If they were anything like us, the first thing they’d do is try to find someone or something to blame for what had happened. Something to excuse their own guilt. That’s why the trial became the initial frame for this world. But are the defendants really guilty or just convenient scapegoats?
Q. What motivated you to start writing?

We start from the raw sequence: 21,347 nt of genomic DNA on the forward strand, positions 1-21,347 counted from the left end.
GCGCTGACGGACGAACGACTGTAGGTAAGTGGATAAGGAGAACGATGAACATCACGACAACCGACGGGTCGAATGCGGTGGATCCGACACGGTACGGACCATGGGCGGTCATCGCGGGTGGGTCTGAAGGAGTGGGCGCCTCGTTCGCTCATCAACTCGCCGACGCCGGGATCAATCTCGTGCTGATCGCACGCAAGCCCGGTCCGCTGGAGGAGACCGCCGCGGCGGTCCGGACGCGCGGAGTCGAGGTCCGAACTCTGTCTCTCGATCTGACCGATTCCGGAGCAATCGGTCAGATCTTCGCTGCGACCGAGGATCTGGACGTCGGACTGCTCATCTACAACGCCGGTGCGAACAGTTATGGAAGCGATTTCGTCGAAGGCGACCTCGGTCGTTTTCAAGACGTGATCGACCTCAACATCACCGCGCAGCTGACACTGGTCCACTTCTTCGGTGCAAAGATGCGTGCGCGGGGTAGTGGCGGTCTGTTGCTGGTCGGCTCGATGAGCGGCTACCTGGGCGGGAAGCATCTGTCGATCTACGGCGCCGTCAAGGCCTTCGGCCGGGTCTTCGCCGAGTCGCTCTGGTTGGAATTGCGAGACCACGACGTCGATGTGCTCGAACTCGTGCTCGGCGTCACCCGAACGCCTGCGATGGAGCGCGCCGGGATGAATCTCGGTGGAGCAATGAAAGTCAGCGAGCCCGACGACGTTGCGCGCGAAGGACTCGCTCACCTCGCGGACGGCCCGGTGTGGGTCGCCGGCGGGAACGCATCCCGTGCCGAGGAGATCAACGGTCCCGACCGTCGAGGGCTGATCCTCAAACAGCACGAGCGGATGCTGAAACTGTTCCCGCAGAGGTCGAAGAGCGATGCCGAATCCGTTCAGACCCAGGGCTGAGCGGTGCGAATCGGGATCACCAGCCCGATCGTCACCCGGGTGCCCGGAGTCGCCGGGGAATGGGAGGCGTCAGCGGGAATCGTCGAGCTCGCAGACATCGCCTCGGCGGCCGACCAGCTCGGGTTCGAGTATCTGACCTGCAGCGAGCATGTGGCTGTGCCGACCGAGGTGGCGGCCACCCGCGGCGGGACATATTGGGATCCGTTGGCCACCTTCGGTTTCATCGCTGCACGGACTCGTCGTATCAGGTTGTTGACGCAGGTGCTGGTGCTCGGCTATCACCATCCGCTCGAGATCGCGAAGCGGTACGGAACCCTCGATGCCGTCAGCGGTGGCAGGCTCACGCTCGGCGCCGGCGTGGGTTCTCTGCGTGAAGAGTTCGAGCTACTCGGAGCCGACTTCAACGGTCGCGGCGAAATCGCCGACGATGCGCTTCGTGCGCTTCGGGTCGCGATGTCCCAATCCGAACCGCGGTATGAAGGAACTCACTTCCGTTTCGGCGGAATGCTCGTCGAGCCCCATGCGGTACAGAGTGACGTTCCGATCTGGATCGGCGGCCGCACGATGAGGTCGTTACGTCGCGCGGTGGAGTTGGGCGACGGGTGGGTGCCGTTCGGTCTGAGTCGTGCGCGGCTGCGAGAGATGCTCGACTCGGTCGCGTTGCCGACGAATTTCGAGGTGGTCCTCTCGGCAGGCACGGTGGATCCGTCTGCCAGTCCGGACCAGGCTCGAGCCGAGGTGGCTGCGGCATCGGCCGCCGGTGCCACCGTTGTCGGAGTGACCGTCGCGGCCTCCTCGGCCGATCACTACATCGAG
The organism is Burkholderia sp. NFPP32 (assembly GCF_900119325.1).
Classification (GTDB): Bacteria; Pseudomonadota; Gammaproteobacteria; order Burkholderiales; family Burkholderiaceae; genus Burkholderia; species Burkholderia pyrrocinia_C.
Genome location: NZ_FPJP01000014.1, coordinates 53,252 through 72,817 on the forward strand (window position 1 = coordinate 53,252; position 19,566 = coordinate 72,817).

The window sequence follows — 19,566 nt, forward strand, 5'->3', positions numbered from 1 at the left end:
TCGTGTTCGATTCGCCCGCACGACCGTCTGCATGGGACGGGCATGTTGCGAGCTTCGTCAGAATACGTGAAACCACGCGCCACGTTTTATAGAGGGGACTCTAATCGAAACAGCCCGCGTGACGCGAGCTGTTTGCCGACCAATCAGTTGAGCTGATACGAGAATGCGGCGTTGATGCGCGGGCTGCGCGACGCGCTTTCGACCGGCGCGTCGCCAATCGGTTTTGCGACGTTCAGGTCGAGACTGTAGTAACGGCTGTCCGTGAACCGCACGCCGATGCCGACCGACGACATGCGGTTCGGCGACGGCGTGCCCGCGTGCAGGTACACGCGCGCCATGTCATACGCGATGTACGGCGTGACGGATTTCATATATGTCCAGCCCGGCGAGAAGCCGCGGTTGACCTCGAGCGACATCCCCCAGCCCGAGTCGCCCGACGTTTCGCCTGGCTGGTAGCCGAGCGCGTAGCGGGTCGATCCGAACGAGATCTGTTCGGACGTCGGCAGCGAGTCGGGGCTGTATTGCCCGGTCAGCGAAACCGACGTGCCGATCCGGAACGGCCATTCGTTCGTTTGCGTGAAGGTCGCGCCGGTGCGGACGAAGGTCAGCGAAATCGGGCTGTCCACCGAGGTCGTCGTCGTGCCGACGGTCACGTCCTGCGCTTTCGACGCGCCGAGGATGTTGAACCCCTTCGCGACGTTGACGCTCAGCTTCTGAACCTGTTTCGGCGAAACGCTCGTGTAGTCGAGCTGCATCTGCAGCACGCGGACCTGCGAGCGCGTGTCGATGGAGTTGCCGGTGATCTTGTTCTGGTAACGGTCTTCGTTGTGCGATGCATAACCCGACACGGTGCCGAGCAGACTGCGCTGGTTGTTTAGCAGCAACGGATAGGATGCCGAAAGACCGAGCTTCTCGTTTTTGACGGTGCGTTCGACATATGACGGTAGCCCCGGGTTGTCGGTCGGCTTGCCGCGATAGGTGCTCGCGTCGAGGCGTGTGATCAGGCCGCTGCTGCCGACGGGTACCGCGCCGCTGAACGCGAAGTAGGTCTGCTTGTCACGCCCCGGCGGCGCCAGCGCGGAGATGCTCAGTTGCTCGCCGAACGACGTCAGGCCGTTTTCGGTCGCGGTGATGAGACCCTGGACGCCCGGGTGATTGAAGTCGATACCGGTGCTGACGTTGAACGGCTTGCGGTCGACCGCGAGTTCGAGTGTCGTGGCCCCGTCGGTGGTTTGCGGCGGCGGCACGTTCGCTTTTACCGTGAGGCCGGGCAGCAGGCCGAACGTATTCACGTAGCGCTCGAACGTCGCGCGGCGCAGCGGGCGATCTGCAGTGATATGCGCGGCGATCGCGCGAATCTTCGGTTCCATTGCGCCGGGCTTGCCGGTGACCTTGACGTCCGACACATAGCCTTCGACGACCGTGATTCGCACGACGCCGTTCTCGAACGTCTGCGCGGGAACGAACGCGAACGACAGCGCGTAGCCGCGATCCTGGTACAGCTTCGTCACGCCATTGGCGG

A. I’m one of those weird people who never wanted to start doing this for real. I mean, I’ve enjoyed writing since I was a little girl, but I never wanted to be a writer. I went to school for something very different, but when I was in college my mom was diagnosed with cancer. I took a year and a half off from school to help her. It meant many, many really long days of driving and sitting in doctor’s offices and hospitals (remember, everything is far away in Maine!). So to amuse myself, I started writing a novel. I didn’t finish it and set it aside for a long time, but I thought about it often and I’d add a bit here and there. Finally, the year my oldest child was born, I heard about Nanowrimo and decided I was going to finish this book (I think it had been about 7 years since I started it at that point). At the end of November I had a draft and put it away. Three years later, I’d been laid off from my copywriting job and struggling to find something else and honestly just couldn’t find anything. So I sat down and worked on the book for another year. I pretended it was just going to be for me, that I didn’t care about anyone reading it, but I started reading all these sites by agents anyway. Finishing the book made me more confident and I started working on other things, just for fun. I submitted a few pieces but everything I was reading on the agent sites convinced me that I shouldn’t even bother trying. Nobody ever took on new writers any more. I had a better chance of winning the lottery as being picked up by even an agent, let alone a publisher. And then I heard about KDP. I decided I had nothing to lose, and posted one of my finished novels, just to see what would happen. It was addictive. I got sucked in. I still considered it a hobby, something for my spare time, pretty much until last year when I started hearing from readers. Then it started to get serious, because someone besides me actually cared what happened to my characters. I’m now firmly entrenched and I actually sometimes feel guilty because I enjoy doing this so much, it feels like I’m goofing off instead of working a “real” job.